Panel: Partnerships, consultants key to U.K. sales
- By William Welsh
- Apr 06, 2005
IT companies looking to land business with the United Kingdom should partner with other companies that already have a foothold in the market and leverage the expertise of consulting and investment groups, according to panel members speaking today in Washington.
The United Kingdom offers diverse opportunities in IT, telecommunications, professional services and facilities management, said members of the panel during "Selling to the U.K. Government," a presentation at the FOSE trade show, produced by PostNewsweek Tech Media, publisher of Washington Technology.
"The scale and range of the business opportunity is phenomenal," said Patricia O'Hagan, managing director of Core Systems Ltd. of Belfast, Ireland. Her small business sells biometrics for criminal justice to U.K. government customers.
Dave Feldman, consul for investment of U.K. trade and investment with the British Embassy, said the government of the United Kingdom differs substantially from the U.S. federal government in several ways.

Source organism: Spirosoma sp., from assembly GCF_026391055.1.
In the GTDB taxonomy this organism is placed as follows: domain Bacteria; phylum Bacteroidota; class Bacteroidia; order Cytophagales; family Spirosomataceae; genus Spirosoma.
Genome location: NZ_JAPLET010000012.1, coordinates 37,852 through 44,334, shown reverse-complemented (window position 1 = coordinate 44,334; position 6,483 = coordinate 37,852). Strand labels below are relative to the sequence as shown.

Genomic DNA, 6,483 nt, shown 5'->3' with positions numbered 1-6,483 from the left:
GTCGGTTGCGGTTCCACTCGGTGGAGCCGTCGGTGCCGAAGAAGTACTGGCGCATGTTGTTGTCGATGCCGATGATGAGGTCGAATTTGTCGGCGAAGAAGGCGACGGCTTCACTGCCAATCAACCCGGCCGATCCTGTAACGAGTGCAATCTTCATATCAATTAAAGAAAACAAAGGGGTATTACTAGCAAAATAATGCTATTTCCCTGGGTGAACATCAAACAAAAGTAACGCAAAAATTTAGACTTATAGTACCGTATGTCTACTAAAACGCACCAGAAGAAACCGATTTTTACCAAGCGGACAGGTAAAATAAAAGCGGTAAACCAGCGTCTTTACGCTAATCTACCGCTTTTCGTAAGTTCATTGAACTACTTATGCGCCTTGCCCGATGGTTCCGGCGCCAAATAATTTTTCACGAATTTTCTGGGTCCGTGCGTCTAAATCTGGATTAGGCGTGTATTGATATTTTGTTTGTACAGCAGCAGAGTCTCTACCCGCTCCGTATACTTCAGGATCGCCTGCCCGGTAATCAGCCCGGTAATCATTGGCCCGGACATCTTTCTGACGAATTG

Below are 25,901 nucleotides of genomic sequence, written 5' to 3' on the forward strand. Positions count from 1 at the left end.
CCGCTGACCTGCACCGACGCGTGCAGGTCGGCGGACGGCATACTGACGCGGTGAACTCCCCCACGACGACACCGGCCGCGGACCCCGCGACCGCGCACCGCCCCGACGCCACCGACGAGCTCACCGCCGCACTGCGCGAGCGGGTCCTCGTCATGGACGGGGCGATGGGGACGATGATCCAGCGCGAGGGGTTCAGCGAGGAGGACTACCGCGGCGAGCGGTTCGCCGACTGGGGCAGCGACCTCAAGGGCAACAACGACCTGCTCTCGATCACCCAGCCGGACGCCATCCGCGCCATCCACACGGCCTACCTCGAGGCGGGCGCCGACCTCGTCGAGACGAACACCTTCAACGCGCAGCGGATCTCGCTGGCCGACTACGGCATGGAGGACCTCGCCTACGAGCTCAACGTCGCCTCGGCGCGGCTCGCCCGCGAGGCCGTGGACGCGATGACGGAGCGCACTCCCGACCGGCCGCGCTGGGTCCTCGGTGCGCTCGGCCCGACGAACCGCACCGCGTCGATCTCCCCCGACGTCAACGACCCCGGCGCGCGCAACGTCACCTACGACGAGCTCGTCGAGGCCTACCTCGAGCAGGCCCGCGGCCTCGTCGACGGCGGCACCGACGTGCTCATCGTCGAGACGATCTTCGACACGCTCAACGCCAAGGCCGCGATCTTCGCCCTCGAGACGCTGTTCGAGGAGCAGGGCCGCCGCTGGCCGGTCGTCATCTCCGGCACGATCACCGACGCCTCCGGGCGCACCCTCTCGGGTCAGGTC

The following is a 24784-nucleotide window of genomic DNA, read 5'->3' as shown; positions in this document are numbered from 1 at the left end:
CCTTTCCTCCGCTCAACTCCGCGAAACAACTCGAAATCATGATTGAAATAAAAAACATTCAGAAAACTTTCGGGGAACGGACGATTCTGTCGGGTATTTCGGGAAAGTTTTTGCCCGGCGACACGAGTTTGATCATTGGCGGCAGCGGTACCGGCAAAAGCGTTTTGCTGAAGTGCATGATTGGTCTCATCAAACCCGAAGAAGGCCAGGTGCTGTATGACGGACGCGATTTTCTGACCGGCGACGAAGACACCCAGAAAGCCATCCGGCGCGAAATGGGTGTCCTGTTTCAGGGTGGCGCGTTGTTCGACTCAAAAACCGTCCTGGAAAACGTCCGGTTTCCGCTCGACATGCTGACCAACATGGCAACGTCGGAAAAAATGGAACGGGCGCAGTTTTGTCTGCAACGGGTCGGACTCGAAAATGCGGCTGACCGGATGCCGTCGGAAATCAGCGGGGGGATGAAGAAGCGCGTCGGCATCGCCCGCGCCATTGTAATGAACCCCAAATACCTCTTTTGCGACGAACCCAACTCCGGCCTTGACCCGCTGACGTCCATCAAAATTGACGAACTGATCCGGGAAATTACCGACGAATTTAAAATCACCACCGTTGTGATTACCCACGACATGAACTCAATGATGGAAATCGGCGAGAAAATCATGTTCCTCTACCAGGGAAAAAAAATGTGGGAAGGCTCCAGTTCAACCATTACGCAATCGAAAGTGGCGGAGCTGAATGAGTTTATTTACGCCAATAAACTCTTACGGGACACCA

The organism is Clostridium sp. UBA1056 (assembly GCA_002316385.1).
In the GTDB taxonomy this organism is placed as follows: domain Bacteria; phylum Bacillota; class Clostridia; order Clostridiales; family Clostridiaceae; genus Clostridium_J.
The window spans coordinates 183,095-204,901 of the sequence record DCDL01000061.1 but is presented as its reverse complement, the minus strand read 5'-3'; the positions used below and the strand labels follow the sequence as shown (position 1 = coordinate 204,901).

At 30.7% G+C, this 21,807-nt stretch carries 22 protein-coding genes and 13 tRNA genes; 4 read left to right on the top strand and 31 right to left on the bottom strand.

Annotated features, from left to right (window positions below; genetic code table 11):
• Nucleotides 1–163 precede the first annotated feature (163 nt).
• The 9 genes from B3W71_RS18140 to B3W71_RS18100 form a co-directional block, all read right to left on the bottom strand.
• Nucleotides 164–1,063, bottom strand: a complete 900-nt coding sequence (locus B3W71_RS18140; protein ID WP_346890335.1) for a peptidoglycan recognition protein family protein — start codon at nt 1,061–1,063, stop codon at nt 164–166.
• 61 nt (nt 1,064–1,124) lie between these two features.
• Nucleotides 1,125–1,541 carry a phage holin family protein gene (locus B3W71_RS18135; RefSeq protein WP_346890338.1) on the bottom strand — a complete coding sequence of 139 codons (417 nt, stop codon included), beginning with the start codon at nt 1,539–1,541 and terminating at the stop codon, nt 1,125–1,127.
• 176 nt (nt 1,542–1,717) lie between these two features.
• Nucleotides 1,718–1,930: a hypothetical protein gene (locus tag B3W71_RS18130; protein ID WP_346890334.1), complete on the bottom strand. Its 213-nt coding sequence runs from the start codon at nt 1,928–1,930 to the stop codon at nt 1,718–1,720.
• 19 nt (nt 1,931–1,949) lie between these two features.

One key difference is that the U.K. government includes the entire health care industry, he said. This means the government, as compared to the workforce in the United States, employs a larger proportion of the U.K. workforce, 25 percent.
The U.K. public sector comprises the defense and civilian sectors, National Health System, Northern Ireland Assembly, Scottish Executive, National Assembly for Wales, local authorities, and universities and colleges. Nearly 40 percent of the U.K.'s gross national produce is spent on government.
Feldman said that companies looking for specific opportunities consult the Official Journal of the European Union, visit the National Purchasing and Supply Agency's Web site (http://www.pasa.nhs.uk), and visit the Office of Government Commerce's Web site (www.supplyinggovernment.gov.uk).
The advantages of working with the U.K. government include less market fluctuation than in the United States, prompt payment of contractors and sharing best practices among agencies, O'Hagan said.
Among the disadvantages are the wide use of security clearances, a complex decision making process, and operational issues and constraints on support delivery that can make it difficult to finish work in a timely manner, she said. For example, O'Hagan said she frequently encountered delays gaining access to the prisons where her company was deploying solutions.
Wilf Charlton, attaché for defense equipment with the British Embassy, said that U.K. procurement laws are less restrictive than U.S. Federal Acquisition Regulation and Defense Federal Acquisition Regulation. For that reason, U.K. contracts allow customers and contractors ample room for compromise and negotiation in the contract award process, he said.
William Welsh is a freelance writer covering IT and defense technology.